India tells Lanka Navy not to attack fishermen

The submissions were made in a counter affidavit filed on behalf of the Ministry and the Indian High Commissioner in Sri Lanka in reply to a habeas corpus petition (HCP) filed to produce three Rameswaram fishermen who had been missing since August 25 last year. Deputy Secretary K.M.P. Sharma had filed the affidavit stating that the three fishermen were not in the custody of the Sri Lankan authorities and hence neither the Ministry nor the High Commissioner could be made accountable with respect to their production in court. The Indian Ministry of External Affairs has informed a Madras High Court Bench that it has impressed upon the Sri Lankan Navy to act with restraint, not to fire on Indian fishermen and to treat the fishermen in a humane manner, The Hindu newspaper reportedIt also said: “During India-Sri Lanka bilateral meetings, including those at the highest levels, India has reiterated its position that the use of force could not be justified under any circumstances and that all fishermen should be treated in a humane manner.” Pointing out that the fishermen had gone missing while fishing near Delft Island on the Sri Lankan side of the International Maritime Boundary Line (IMBL), Sharma said that the Sri Lankan Navy could not trace them despite carrying out an extensive search and rescue operation.He also said that the names of the three fishermen J. Wilson, J. Daniel and L. Essron did not find place in the list of Indian fishermen who had been detained by the Sri Lankan Navy on charges such as crossing the IMBL. (Colombo Gazette) read more

Is a joint venture the path to success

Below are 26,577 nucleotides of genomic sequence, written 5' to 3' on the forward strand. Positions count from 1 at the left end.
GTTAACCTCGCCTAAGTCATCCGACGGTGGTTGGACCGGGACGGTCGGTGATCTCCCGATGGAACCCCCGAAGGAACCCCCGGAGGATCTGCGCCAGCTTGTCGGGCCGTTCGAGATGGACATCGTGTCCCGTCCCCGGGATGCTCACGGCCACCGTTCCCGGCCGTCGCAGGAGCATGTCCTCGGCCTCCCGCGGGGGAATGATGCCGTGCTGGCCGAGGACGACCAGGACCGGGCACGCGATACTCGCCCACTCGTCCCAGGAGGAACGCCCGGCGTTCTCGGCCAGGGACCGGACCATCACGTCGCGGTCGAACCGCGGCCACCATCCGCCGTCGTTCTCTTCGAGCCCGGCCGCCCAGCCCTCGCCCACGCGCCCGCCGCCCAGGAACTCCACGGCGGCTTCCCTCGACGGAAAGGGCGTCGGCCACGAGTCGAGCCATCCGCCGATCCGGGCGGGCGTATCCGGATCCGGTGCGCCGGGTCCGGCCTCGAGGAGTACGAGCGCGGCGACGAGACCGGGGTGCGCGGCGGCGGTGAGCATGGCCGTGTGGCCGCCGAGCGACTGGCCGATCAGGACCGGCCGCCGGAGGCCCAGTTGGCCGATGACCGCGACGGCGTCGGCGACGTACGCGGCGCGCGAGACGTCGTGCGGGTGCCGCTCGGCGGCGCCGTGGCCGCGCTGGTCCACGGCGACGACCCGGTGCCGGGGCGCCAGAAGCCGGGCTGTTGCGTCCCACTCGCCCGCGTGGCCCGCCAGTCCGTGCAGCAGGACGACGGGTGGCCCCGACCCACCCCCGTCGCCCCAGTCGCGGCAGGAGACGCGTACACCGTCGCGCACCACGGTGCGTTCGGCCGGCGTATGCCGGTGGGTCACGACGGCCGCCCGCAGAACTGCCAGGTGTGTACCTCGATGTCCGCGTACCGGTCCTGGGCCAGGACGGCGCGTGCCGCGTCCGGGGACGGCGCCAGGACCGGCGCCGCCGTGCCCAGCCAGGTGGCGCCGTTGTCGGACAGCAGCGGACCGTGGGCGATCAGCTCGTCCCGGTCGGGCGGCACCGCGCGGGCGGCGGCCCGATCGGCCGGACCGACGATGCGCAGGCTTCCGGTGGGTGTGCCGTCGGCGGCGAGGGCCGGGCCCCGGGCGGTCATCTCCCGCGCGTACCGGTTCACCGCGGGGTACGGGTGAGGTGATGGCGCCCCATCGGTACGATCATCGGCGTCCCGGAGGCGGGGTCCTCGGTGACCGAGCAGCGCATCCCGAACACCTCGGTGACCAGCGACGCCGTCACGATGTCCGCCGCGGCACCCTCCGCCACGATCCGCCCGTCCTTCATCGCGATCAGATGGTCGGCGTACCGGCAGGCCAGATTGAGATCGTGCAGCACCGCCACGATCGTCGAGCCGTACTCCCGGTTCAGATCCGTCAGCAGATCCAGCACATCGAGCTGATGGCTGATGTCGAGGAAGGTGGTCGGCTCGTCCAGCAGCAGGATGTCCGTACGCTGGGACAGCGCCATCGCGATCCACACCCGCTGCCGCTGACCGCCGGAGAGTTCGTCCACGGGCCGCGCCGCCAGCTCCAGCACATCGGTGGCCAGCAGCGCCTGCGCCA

first_imgNew light has been shone on the pathway to success for mineral exploration ventures in Australia. Researchers from QUT’s Australian Centre for Entrepreneurship Research (ACE) investigated more than 1,000 joint ventures in the Australian mining industry to uncover why some succeed and others fail.They found mining firms that bring new partners in to exploration projects increase the risk of termination – even if the new partner has deep pockets.The results showed stability was the key to successful projects, providing valuable security in an industry affected by changing regulations and wider economic factors.The research was sponsored by the Queensland Exploration Council (QEC) and the Australian Research Council.Lead researcher Dr Rene Bakker said, surprisingly, bringing on new partners to joint venture mining projects sometimes increased the risk of a project being terminated. “It is not always beneficial for smaller firms to bring on board a new partner, even one with deep pockets,” he said. “A new partner can upset the status quo, disrupting the balance of power and making the project more likely to fail.“Joint ventures can be a great resource for mining firms if executed correctly. But, as one mining executive said, you have to be very careful who you get into bed with.However with significant challenges facing the mineral exploration sector, Bakker said joint ventures would continue to feature prominently. “New discoveries are becoming harder and more costly and joint ventures can help fill in gaps in specialised knowledge and financial resources,” he said.“Challenges for investors include the upfront cost of capital investment, difficulty of discovery processes, increased lead time to advance deposits and increased global competition.“We found successful projects were stable and this stability was maintained by factors including choosing projects widely, coming into the project with confidence, clearly defined needs at each site and patience and stamina to cope with the long lead times and high costs.Chair of the QEC Geoff Dickie said patience and stamina were required by investors, given the long lead times and high costs. “Joint venture partners need to be able to take a long-term view even in the face of a highly volatile market.“This research gives explorers valuable insights into setting up and maintaining successful ventures.”Picture courtesy of Azumah Resources, from its operations in Ghana. Azumah is a Perth-based, ASX-listed company focused on exploring and developing its Wa gold project in the Upper West Region of Ghana. Three main deposits have been discovered and extensively drilled out at Kunche and Bepkong, adjacent to the Black Volta River and Ghana’s border with Burkina Faso, and at Julie ~80 km to the east.  Several satellite deposits, including Aduane and Collette, have also been delineatedlast_img read more